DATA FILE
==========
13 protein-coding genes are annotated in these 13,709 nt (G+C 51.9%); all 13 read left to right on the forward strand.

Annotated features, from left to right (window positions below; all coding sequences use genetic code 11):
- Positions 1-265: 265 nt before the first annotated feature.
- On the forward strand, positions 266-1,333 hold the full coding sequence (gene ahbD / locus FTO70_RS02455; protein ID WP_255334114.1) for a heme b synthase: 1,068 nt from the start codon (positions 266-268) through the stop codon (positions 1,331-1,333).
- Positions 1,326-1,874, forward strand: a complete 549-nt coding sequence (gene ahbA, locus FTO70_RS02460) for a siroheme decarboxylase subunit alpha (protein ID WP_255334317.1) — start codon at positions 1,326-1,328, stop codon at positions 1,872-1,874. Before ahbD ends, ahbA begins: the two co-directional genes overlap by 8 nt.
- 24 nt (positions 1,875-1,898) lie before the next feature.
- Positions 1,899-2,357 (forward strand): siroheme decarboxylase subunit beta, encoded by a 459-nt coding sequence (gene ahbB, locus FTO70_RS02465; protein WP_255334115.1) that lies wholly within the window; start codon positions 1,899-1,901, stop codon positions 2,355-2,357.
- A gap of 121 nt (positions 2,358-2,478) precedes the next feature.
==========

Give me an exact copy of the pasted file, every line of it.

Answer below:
13 protein-coding genes are annotated in these 13,709 nt (G+C 51.9%); all 13 read left to right on the forward strand.

Annotated features, from left to right (window positions below; all coding sequences use genetic code 11):
- Positions 1-265: 265 nt before the first annotated feature.
- On the forward strand, positions 266-1,333 hold the full coding sequence (gene ahbD / locus FTO70_RS02455; protein ID WP_255334114.1) for a heme b synthase: 1,068 nt from the start codon (positions 266-268) through the stop codon (positions 1,331-1,333).
- Positions 1,326-1,874, forward strand: a complete 549-nt coding sequence (gene ahbA, locus FTO70_RS02460) for a siroheme decarboxylase subunit alpha (protein ID WP_255334317.1) — start codon at positions 1,326-1,328, stop codon at positions 1,872-1,874. Before ahbD ends, ahbA begins: the two co-directional genes overlap by 8 nt.
- 24 nt (positions 1,875-1,898) lie before the next feature.
- Positions 1,899-2,357 (forward strand): siroheme decarboxylase subunit beta, encoded by a 459-nt coding sequence (gene ahbB, locus FTO70_RS02465; protein WP_255334115.1) that lies wholly within the window; start codon positions 1,899-1,901, stop codon positions 2,355-2,357.
- A gap of 121 nt (positions 2,358-2,478) precedes the next feature.